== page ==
Heinz: Worth Its Weight?
Let's check out the company's revenue quarterly compared to revenue trailing twelve months:
Now let's look at EBITDA and net income:
Let's see if Heinz's debt is manageable:
Heinz's credit rating stabilized, while the debt to equity ratio decreased, from 2009 through 2012. To fully understand the graph above, check out Heinz' long-term debt, cash equivalents, total assets and liabilities.
As Heinz's total assets have increased, so have liabilities. However, compared to the jump in total assets, long-term debt began to decline, while cash and equivalents inched up.
Heinz seems to have sailed smoothly since the economic recovery. However the acquisition seems certain to shake Heinz up; 3G Capital has a history of cutting costs:
3G hasn't dallied in previous deals to cut costs to make its debt load more bearable. The firm's last big buyout was a $3.3 billion deal for Burger King in 2010. A few weeks after taking over, the firm's management team fired about half of the 600 employees at the company's Miami headquarters, got rid of the building's executive wing and made employees get permission to make color printouts, people familiar with the matter said.
Now consider this:
Over 650 million bottles of Heinz Ketchup are sold around the world in more than 140 countries, with annual sales of more than $1.5 billion.
Barring a major tomato famine Heinz ketchup should remain on the majority of American restaurant tables. A few investors and analysts have characterized the acquisition as unspectacular relative to the $20+B price tag. Though within Berkshire's constellation of investments, the potential for 9% on $8B in preferred shares, in addition to ownership of Heinz, is anything but unspectacular.
Possible Defeasance Loophole
Though the 2028 bonds are listed as call protected, there may be a loophole. The prospectus mentions possible defeasance conditions:
The Indenture contains provisions for defeasance of [A] the entire indebtedness of this Debenture and [B] certain restrictive covenants upon compliance by the Company with certain conditions set forth therein...
The Indenture provides that the Company may elect, with respect to the Debt Securities of any series, either:
[i] to terminate (and be deemed to have satisfied) any and all obligations in respect of such Debt Securities...or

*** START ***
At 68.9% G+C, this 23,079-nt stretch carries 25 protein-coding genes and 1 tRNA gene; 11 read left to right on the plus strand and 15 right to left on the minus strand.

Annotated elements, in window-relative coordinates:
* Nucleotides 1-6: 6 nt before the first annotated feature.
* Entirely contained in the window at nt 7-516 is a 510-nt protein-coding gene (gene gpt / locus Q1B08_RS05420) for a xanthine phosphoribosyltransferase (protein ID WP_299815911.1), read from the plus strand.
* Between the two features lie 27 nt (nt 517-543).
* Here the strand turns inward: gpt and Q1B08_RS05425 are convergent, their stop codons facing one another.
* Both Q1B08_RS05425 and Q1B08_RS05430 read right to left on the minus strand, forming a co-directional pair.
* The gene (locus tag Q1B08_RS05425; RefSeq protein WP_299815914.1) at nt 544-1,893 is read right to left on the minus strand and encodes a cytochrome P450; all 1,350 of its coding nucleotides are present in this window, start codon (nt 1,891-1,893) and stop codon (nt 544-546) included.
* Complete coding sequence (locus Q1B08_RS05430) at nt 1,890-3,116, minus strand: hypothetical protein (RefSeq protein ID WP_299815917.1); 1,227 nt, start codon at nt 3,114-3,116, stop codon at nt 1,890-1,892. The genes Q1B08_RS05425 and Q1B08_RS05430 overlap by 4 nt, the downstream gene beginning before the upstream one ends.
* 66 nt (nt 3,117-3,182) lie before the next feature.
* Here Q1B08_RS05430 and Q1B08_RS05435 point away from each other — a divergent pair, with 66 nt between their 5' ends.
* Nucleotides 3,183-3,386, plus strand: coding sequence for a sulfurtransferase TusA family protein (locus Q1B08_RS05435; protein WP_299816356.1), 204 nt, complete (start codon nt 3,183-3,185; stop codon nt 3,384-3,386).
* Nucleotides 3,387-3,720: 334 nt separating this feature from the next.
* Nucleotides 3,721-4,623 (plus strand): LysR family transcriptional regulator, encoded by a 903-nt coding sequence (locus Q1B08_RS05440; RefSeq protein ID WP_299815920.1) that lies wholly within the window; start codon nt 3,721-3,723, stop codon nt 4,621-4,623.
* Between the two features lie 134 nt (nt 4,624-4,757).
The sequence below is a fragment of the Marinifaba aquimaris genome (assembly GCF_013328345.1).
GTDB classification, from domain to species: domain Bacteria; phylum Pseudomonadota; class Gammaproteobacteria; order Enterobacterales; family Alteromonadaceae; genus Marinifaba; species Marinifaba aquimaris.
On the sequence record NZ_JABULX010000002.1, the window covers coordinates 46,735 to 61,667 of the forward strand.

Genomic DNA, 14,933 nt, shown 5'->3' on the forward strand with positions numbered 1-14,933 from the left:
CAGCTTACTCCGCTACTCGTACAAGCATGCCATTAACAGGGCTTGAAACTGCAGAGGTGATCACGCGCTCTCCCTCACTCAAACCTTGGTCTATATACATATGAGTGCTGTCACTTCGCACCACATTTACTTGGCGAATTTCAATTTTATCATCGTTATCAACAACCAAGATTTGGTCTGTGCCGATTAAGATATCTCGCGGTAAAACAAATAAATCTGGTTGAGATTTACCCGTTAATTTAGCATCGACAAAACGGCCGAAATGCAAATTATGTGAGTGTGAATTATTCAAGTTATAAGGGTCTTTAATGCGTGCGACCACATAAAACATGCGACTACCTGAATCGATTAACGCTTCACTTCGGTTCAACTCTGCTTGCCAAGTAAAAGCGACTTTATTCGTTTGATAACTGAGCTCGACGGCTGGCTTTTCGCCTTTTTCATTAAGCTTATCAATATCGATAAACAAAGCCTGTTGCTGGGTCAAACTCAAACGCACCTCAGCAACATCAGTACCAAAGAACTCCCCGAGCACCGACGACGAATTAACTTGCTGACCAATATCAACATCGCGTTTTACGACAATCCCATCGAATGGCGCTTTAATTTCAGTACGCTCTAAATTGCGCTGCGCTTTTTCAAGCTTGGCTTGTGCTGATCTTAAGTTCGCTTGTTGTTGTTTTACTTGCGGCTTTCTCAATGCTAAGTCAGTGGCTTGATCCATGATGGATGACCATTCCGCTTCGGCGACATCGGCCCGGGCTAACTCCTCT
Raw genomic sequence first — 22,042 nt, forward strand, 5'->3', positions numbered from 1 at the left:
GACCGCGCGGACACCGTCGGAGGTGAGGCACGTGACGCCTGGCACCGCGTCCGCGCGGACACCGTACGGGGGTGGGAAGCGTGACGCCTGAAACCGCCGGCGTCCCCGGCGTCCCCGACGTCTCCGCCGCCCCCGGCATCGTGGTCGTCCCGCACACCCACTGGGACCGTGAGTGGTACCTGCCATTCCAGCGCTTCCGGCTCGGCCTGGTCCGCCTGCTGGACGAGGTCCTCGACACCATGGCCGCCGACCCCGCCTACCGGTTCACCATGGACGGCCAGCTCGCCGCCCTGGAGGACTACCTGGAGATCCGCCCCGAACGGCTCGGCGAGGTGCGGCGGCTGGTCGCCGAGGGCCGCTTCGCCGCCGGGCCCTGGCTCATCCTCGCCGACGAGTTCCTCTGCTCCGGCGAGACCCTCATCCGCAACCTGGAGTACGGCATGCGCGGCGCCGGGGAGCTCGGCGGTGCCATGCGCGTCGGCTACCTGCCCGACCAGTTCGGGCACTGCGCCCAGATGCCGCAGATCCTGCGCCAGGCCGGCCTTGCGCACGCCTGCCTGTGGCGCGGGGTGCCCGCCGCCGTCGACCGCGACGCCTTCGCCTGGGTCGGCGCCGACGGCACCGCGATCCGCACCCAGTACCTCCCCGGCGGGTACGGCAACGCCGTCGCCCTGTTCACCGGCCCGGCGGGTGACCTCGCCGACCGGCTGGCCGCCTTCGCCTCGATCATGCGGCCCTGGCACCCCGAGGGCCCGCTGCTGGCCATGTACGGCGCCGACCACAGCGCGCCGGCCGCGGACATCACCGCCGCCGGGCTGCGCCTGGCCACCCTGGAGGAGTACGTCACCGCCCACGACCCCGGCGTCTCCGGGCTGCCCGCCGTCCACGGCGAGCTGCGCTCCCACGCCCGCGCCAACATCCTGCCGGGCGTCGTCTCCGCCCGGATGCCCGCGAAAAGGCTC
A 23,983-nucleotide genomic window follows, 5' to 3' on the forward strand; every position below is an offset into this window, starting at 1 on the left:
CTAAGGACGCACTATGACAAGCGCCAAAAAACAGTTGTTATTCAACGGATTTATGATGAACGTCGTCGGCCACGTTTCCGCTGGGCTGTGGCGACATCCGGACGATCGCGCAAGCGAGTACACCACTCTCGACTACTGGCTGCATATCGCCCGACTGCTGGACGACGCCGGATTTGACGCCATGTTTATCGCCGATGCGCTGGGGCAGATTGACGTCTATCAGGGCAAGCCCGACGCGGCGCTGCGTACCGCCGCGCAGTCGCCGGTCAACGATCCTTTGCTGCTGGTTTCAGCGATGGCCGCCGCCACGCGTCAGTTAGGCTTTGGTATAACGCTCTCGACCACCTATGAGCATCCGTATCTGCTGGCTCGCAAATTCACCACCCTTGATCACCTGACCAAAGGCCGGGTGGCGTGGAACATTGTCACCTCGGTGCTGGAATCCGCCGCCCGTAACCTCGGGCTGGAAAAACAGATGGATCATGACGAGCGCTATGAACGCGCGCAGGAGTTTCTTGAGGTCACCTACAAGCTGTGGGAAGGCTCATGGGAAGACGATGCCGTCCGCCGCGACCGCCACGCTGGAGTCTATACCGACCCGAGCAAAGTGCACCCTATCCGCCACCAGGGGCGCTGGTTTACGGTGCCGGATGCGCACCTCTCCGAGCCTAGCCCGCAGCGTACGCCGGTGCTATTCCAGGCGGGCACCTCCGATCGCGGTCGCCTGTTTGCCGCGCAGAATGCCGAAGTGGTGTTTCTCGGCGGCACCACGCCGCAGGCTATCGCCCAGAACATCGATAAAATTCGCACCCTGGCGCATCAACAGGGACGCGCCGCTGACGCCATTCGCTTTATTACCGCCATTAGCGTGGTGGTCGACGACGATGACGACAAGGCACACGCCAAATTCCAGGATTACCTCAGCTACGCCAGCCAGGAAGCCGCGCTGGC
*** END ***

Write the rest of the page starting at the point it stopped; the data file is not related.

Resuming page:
[ii] to be released from its obligations with respect to such Debt Securities under Section 1004 of the Indenture...in either case on the 91st day after the deposit with the Trustee, in trust, of money and/or U.S. Government Obligations (as defined) which through the payment of interest and principal thereof in accordance with their terms will provide money in an amount sufficient to pay any installment of principal (and premium, if any) and interest, if any, on and any mandatory sinking fund payments in respect of such Debt Securities on the stated maturity of such payments in accordance with the terms of the Indenture and such Debt Securities. Such a trust may be established only if, among other things, the Company has delivered to the Trustee an Opinion of Counsel (who may be counsel to the Company) to the effect that, based upon applicable Federal income tax law or a ruling published by the United States Internal Revenue Service, such a defeasance and discharge will not be deemed, or result in, a taxable event with respect to holders of such Debt Securities.
To clarify defeasance, here is an example:
The use of defeasance in modern corporate finance began in 1982 when Exxon (XOM) bought and put in an irrevocable trust $312 million of U.S. government securities yielding 14% to provide for the repayment of principal and interest on $515 million of old debt paying 5.8% to 6.7% and maturing in 2009. Exxon removed the defeased debt from its balance sheet and added $132 million the after-tax difference between $515 million and $312 million to its earnings that quarter.
The Heinz prospectus details further provisions against altering the maturity and interest:
The Indenture contains provisions permitting the Company and the Trustee, with the consent of the holders of not less than a majority in aggregate principal amount of the outstanding Debt Securities...to execute supplemental indentures adding any provisions to or changing in any manner or eliminating any of the provisions of the Indenture...provided, however, that no such supplemental indenture shall [i] change the fixed maturity of any Debt Security, or reduce the principal amount thereof, or reduce the rate or change the time of payment of interest thereon...
The Heinz prospectus also contains a clause pertaining to a potential merger or consolidation: